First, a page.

Optimum survey find Americans are vexed and lack health and fitness direction

By Hank Schultz

- Last updated on GMT

©Getty Images - fizkes
©Getty Images - fizkes

Related tags COVID-19 coronavirus Dietary supplement industry Sports nutrition sector Sports nutrition products

Americans are having difficulty maintaining emotional balance and holding to fitness goals during the pandemic crisis, an Optimum Nutrition consumer survey has found.

The survey was released last month by the sports nutrition manufacturer, which is part of the Glanbia Performance Nutrition group of brands.  Glanbia’s home office is in Dublin, Ireland, but Optimum’s US office is located in Downers Grove, IL.

The company recently completed an extensive survey of consumer attitudes in this unique period in US history.  The study included responses from more than 1,000 members of the general population.  The research builds on a smaller study the company did earlier this year with dedicated sports nutrition product users.  Sarah Lombard, Optimum’s director of marketing, walked NutraIngredients-USA through the results.

Linking data points to provide a precedent

Lombard said the larger survey reflects some of the results the company received earlier in the year.  While the survey did not contain a big surprise, Lombard said the data provides a more complete picture of consumers’ mindsets.  Taken together, the two data sets form a firmer basis from which to draw some conclusions given that there is really no precedent for what consumers are facing now.

“A lot of the insights we found were to be expected,” ​Lombard said. “There is a sense of stress and concern about emotional well being.”

“We found that with this concern about their health and well being there is an increased interest in supplements going forward,”​ she said.

Health routines languish during pandemic

  The survey found that the pandemic has taken a toll on the respondents’ perception of health and well being.  Without their accustomed support networks, many Americans are falling short on maintaining their health support routines.

The survey results show that 62% of  the respondents are concerned with their overall health. And they ways they’ve tried to stay health in the past are falling by the wayside, with 63% of respondents admitting they are not as active as they'd like to be.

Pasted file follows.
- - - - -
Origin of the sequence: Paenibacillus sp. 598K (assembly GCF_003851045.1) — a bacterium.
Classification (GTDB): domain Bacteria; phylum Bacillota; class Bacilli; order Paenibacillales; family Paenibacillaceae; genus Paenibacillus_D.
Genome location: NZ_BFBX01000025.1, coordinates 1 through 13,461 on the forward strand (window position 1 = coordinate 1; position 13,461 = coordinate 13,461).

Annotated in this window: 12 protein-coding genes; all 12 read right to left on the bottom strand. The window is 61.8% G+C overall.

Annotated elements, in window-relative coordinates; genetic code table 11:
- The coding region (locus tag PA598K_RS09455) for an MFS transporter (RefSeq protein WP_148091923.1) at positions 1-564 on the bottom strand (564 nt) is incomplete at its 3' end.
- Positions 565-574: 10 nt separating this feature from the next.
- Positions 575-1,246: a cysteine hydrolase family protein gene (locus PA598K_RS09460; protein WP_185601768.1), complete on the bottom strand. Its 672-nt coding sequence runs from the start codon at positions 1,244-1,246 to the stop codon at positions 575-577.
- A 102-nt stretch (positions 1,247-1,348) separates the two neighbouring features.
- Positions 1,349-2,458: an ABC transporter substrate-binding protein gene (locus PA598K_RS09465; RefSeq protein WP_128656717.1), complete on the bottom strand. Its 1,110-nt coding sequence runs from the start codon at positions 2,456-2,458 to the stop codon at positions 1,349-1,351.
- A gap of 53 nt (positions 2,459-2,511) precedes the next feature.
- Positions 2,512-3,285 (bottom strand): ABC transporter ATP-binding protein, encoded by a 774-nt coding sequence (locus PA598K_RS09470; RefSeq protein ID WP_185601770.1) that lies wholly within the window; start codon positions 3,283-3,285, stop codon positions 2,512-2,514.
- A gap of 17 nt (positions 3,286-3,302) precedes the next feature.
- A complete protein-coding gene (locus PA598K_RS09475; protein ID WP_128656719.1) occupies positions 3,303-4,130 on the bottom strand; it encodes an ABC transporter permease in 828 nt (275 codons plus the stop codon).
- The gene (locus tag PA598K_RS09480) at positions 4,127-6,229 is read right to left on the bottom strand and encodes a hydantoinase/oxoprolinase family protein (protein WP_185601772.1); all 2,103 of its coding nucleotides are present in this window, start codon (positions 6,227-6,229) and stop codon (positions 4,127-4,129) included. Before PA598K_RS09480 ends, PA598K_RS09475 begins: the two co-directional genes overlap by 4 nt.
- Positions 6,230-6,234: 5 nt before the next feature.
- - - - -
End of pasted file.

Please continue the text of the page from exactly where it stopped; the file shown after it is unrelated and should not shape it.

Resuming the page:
More than half (51%) are exercising less than before the pandemic. In addition, 45% report gaining weight and 42% say they are eating less healthy. And a majority of respondents (85%) say they are facing barriers to getting healthier, including a lack of motivation (38%), insufficient financial resources (33%) or a lack of access to equipment and proper training for workouts (30%).

Pandemic inspires supplement use

Lombard said the survey gives some cause for optimism in the supplement industry. In line with other surveys of this type, the Optimum Nutrition exercise found interest in immune health supplements in particular is soaring.  Among the specific insights:

  • Due to the coronavirus, 57% of those surveyed said they have become more interested in learning more about the benefits of supplements and 63% of college graduates said the same.
  • One-fourth of males and 31% of females say the pandemic has inspired them to take supplements.
  • One-third of females surveyed said they are interested in learning how supplements can help their overall health and wellbeing.
  • 53% of those who said they are interested in supplements said they would like to find a supplement that supports their immune system, including 55% female, 58% of adults ages 45-54 and 59% of those 65+.
  • 56% of those with a 100k+ household income also said they want a supplement that helps their immune system.

Mental health concerns

Lombard of special concern is the increase in Americans who are worried about their mental health.  The survey found that two-thirds of respondents are more stressed and anxious than before the pandemic, and 45% report feeling, "less like myself."​ Feelings of isolation may be a contributing factor, as six in 10 feel like they've lost a sense of community because of COVID-19 and two in five are concerned about maintaining relationships with friends and family.

Still, Lombard said the survey showed signs of hope, too. As many as 86% feel that there are ways in which the pandemic could lead to lasting improvements, like a deeper appreciation for the little things in life (63%), for friends and family (56%).

Insights for sports nutrition: turn up the energy

Lombard said some of the insights specific to ingredients are of interest for sports nutrition industry.

“Some of the supplement categories that took a hit are pre and post workout products.  Along with the increased interest in immune health supplements, what we’ve really seem come of this is an increased interest in supplements that can provide energy,” ​Lombard said.

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